Maybe we’re not smiling because we’re tired, maybe it’s none of your damn business


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Maybe we’re not smiling because we’re tired, maybe it’s none of your damn business

The only thing we’re laughing at is your stupid questions

Women have long had to fight for several different rights granted to men over the ages. For example: the right to vote, the right to hold political office, and, more recently, the right to allow our faces to reflect our emotions when men ask us stupid, sexist questions.


As of late, more and more interviewers have been pressuring women to “Smile!” While this may seem innocuous to some, consider that while powerful female figures such as Hillary Clinton, Cara Delevingne, and Olympic gold medalist Serena Williams have all been called out for their supposed downtrodden expressions, no one in the history of ever has told a man to smile in an interview. (Although I’d be happy to smack that idiotic smile off Donald Trump’s face.)

Men are allowed to – no encouraged to – take pictures with faces that say “Nothing good exists in this world,” and nobody flinches. They are never accused of “resting bitch face.” It is normal and expected for them to look stern, exhausted, or frustrated – that’s what masculinity is about.

At a press conference in 2015, Olympic gold medalist, Serena Williams, was asked by a reporter why she wasn’t smiling as she usually does after a win, to which Williams replied, “To be perfectly honest with you, I don’t want to be here. You’re not making it super enjoyable. Just being honest.” This is a woman who has conquered countless Olympics, won the WTA Tour Championships five times, and is by far one of the greatest athletes of our lifetime – and the compelling question this guy decided to ask her was “Why do you look so down?”


Her response elicited some awkward laughs from the audience, but what it should do is make the press, and the rest of us, think more about what it means when someone tells a woman to smile.

A few months after this incident, Kyle Capogna, a recent college graduate, published an article in the Huffington Post, in which she shared an experience she had at a college party where a guy had walked across the room and yelled so severely in her face for not smiling that she feared he’d hit her. He told her to “leave if she didn’t want to have fun.”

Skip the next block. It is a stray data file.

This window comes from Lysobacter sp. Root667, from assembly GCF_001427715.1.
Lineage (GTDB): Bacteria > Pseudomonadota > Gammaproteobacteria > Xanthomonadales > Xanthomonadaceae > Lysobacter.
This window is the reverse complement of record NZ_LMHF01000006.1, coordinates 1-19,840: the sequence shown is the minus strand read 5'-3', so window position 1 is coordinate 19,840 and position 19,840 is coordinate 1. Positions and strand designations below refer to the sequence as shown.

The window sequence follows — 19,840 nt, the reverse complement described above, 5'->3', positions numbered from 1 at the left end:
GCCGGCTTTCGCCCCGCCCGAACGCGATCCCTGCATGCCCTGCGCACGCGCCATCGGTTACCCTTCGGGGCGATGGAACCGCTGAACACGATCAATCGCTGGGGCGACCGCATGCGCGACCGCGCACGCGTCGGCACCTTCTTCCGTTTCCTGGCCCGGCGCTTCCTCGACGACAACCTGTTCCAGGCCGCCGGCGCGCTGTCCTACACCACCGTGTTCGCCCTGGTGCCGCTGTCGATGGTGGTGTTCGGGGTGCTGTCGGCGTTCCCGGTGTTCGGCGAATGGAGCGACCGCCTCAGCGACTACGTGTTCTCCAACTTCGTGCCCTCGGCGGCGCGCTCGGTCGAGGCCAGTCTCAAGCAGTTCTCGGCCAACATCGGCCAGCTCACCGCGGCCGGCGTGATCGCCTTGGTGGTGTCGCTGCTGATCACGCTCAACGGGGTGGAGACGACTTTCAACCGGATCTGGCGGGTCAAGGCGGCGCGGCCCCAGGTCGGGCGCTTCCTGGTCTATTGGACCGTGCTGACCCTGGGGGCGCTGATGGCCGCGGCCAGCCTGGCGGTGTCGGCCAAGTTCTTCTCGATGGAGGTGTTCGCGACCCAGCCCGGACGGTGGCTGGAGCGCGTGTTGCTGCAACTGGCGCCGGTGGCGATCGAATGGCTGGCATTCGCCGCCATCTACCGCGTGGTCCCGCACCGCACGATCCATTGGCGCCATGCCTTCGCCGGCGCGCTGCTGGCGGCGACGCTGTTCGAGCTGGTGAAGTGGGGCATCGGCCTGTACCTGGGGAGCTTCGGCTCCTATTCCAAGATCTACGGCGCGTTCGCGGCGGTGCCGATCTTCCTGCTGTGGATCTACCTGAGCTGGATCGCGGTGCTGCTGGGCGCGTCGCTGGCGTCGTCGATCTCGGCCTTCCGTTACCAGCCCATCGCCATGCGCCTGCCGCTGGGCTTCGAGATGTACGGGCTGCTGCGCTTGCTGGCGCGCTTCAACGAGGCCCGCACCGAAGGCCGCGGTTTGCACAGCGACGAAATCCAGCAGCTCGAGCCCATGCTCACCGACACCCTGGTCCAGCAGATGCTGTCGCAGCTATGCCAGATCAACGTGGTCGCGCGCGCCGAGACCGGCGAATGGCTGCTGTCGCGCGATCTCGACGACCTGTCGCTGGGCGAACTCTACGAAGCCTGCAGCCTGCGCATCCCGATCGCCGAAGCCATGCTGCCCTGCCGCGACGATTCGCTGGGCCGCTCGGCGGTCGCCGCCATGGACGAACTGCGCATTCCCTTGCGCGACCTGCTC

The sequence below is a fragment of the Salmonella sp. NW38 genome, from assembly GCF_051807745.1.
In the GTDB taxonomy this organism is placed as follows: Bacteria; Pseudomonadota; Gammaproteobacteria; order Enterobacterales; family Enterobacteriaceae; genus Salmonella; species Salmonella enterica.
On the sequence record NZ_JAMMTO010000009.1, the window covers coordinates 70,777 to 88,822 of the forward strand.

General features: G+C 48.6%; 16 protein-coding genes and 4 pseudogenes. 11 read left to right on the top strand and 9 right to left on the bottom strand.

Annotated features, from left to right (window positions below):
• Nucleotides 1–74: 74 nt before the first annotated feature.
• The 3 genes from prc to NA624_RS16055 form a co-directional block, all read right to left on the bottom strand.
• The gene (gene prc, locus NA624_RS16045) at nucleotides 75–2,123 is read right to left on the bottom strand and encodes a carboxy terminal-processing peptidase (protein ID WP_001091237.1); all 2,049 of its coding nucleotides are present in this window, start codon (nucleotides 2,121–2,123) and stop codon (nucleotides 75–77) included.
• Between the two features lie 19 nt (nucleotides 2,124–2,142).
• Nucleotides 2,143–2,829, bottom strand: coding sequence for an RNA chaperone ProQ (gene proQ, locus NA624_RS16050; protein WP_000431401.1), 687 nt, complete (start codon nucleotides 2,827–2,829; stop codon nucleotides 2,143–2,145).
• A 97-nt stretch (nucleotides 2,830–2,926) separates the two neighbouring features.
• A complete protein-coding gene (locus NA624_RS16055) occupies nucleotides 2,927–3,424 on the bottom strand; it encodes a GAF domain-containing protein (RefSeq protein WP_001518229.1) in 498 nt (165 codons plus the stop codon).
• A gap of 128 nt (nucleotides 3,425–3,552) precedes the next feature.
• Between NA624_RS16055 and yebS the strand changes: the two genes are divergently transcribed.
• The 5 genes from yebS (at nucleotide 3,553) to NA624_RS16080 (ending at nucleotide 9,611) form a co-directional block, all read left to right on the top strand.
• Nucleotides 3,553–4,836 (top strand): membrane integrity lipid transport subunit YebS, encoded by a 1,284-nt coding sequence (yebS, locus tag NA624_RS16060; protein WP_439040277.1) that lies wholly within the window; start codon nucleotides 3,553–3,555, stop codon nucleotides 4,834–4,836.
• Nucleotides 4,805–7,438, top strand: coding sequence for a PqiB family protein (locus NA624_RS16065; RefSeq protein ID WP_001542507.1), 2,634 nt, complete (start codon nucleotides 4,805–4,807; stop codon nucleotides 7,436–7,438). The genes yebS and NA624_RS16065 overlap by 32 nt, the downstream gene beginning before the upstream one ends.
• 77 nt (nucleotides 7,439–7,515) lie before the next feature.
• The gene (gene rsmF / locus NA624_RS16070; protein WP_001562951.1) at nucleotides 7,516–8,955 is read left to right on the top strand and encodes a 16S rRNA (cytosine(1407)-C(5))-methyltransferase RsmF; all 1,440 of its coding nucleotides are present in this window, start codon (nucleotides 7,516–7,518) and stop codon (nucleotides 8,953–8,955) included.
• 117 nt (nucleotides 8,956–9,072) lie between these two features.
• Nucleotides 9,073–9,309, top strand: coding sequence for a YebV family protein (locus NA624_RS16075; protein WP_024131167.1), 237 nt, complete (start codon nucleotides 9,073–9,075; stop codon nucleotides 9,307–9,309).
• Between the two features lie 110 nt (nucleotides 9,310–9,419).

Part of the work to change this involves changing how we view women, and how we create standards that differentiate them from men. It involves us accepting the fact that we have been instilled with certain gender expectations that compel us to think there is something “wrong” with a woman if she isn’t looking super positive. Maybe she’s tired. Maybe she’s upset. Maybe she is angry. Either way, it isn’t your business.

Cara was probably justified in making this face after being called the wrong name in a television interview twice, asked if she read the book for the movie she was starring in, and told her she should go ‘take a nap and get a red bull’

Williams, recently announced that she “won’t be silent” in the face of police violence against the African-American community, making an emotional Facebook post on Tuesday about her fears for the safety of her black nephew. The aforementioned reporter probably won’t be asking her why she isn’t smiling about this, but hopefully now he will have more meaningful questions for her in the future.

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